Yasuhiro Teranishi 1,†,‡, Hiroshi Kuwahara 1,†,§, Masaru Ueda 1, Tadashi Takemura 1, Masanori Kusumoto 1,§, Keiji Nakamura 1, Jun Sakai 1, Toru Kimura 1, Yasuji Furutani 1, Makoto Kawashima 2, Genji Imokawa 3,* and Mari Nogami-Itoh 4,*

Abstract: A ceramide deficiency in the stratum corneum (SC) is an essential etiologic factor for the
dry and barrier-disrupted skin of patients with atopic dermatitis (AD). Previously, we reported that
sphingomyelin (SM) deacylase, which hydrolyzes SM and glucosylceramide at the acyl site to yield
their lysoforms sphingosylphosphorylcholine (SPC) and glucosylsphingosine, respectively, instead of
ceramide and/or acylceramide, is over-expressed in AD skin and results in a ceramide deficiency.
Although the enzymatic properties of SM deacylase have been clarified, the enzyme itself remains
unidentified. In this study, we purified and characterized SM deacylase from rat skin. The activities
of SM deacylase and acid ceramidase (aCDase) were measured using SM and ceramide as substrates
by tandem mass spectrometry by monitoring the production of SPC and sphingosine, respectively.
Levels of SM deacylase activity from various rat organs were higher in the order of skin > lung >
heart. By successive chromatography using Phenyl-5PW, Rotofor, SP-Sepharose, Superdex 200 and
Shodex RP18-415, SM deacylase was purified to homogeneity with a single band of an apparent
molecular mass of 43 kDa with an enrichment of > 14,000-fold. Analysis by MALDI-TOF MS/MS
using a protein spot with SM deacylase activity separated by 2D-SDS-PAGE allowed its amino acid
sequence to be determined and identified as the β-subunit of aCDase, which consists of α- and
β-subunits linked by amino bonds and a single S-S bond. Western blotting of samples treated with
2-mercaptoethanol revealed that, whereas recombinant human aCDase was recognized by antibodies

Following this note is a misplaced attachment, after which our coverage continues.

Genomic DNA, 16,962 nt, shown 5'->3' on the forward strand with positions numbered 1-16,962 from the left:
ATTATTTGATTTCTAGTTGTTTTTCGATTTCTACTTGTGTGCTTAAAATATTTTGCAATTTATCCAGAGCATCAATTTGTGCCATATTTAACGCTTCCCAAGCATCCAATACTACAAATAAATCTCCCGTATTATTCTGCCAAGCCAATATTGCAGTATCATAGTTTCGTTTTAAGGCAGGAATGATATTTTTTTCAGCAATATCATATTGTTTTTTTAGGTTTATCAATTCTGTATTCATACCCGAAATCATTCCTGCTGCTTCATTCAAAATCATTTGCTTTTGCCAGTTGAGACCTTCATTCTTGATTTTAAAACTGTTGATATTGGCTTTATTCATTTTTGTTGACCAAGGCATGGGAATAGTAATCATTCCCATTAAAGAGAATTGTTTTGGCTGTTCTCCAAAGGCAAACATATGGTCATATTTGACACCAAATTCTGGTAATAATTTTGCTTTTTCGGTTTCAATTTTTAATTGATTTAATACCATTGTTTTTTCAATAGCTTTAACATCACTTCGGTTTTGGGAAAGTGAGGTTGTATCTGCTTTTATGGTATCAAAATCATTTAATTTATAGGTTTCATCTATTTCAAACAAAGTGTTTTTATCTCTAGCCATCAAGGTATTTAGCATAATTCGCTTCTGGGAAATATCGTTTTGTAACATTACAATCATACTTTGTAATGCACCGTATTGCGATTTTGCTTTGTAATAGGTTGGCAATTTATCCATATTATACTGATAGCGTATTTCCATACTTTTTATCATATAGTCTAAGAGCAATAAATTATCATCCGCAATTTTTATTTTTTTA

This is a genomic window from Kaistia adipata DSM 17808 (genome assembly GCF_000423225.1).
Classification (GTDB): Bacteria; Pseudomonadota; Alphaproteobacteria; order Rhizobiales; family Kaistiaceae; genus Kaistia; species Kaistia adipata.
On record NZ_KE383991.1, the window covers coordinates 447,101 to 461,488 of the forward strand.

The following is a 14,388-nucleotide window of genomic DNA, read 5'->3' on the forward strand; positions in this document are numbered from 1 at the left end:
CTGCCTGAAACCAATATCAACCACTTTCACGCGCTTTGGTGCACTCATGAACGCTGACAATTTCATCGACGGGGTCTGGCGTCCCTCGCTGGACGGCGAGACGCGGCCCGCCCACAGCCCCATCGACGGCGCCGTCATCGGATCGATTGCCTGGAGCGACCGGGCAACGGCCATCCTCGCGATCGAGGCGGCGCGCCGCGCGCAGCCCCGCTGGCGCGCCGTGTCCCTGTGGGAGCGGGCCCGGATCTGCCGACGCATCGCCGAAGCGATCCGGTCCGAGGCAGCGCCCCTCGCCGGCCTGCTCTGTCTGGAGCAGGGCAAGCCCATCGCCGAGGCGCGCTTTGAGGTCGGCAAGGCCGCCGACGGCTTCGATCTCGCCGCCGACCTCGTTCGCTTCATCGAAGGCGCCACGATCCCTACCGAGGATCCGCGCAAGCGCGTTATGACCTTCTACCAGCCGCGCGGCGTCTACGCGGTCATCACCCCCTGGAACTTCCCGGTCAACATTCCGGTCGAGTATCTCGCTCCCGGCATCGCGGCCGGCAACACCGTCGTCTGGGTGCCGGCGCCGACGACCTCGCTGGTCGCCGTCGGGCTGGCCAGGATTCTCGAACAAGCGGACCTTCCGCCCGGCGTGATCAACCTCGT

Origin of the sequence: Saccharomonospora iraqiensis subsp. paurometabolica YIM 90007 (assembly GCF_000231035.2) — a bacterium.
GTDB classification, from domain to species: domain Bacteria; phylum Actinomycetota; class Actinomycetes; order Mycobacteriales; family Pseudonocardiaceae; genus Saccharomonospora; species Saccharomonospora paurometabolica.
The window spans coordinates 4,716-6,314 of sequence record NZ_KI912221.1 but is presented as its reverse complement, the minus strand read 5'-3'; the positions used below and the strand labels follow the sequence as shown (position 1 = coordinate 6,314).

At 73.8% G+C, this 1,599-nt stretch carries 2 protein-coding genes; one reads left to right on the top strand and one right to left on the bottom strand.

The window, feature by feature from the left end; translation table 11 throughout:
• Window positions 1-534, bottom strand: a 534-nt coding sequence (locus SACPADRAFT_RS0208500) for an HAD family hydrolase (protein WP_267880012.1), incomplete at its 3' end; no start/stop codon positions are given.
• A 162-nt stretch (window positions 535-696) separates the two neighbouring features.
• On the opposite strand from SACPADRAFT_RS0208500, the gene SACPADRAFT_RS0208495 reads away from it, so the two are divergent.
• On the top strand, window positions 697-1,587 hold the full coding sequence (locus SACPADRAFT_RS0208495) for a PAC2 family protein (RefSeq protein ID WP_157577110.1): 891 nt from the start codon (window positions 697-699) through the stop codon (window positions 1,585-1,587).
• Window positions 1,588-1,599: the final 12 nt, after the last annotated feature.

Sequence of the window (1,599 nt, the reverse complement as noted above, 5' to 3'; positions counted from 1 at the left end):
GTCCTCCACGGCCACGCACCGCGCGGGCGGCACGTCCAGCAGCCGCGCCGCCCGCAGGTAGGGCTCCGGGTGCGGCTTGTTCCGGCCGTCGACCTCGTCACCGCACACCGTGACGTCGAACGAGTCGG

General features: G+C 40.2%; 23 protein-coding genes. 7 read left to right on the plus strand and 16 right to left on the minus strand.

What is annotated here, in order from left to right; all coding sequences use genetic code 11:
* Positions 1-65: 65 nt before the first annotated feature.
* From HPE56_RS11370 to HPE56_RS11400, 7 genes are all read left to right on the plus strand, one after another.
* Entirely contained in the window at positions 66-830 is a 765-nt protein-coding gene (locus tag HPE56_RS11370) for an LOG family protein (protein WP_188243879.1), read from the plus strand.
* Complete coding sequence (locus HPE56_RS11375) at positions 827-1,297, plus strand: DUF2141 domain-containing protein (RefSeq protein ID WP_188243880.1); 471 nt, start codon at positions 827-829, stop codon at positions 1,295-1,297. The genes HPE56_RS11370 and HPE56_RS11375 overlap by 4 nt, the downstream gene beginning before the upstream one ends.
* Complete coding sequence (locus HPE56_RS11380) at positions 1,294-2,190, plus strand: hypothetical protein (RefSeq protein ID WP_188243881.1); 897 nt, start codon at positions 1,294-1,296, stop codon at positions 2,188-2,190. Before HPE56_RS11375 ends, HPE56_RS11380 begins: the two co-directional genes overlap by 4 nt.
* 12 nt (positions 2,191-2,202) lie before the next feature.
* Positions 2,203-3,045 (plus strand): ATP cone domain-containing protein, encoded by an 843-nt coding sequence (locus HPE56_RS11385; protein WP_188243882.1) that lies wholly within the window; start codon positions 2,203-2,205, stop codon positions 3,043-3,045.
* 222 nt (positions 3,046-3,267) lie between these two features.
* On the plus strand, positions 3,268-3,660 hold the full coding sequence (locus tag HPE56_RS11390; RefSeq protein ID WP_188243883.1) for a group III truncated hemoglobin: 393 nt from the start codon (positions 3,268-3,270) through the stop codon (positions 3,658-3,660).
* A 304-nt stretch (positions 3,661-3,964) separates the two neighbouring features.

to the α-subunit at ~56 kDa and ~13 kDa and the β-subunit at ~43 kDa, the purified SM deacylase was
detectable only by the antibody to the β-subunit at ~43 kDa. Breaking the S-S bond of recombinant
human aCDase with dithiothreitol elicited the activity of SM deacylase with ~40 kDa upon gel chromatography. These results provide new insights into the essential role of SM deacylase expressed as an aCDase-degrading β-subunit that evokes the ceramide deficiency in AD skin.

Keywords: atopic dermatitis; ceramide; ceramide deficiency; barrier function; water reservoir faction;
stratum corneum; sphingomyelin deacylase; sphingosylphosphorylcholine; acid ceramidase

Journal Club – 22.07.01

Functional Interaction between Transient Receptor Potential V4 Channel and Neuronal Calcium Sensor 1 and the Effects of Paclitaxel

Julio C. Sanchez and Barbara E. Ehrlich

ABSTRACT
Neuronal calcium sensor 1 (NCS1), a calcium-binding protein, and transient receptor potential V4 (TRPV4), a plasma membrane calcium channel, are fundamental in the regulation of calcium homeostasis. The interactions of these proteins and their regulation by paclitaxel (PTX) were investigated using biochemical, pharmacological, and electrophysiological approaches in both a breast cancer epithelial cell model and a neuronal model. TRPV4 and NCS1 reciprocally immunoprecipitated each other, suggesting that they make up a signaling complex. The functional consequence of this physical association was that TRPV4 currents increased with increased NCS1 expression. Calcium fluxes through TRPV4 correlated with the magnitude of TRPV4 currents, and these calcium fluxes depended on NCS1
expression levels. Exposure to PTX amplified the acute effects of TRPV4 expression, currents, and calcium fluxes but decreased the expression of NCS1. These findings augment the understanding of the properties of TRPV4, the role of NCS1 in the regulation of TRPV4, and the cellular mechanisms of PTX-induced neuropathy.

Presenter: Ki Baek Lee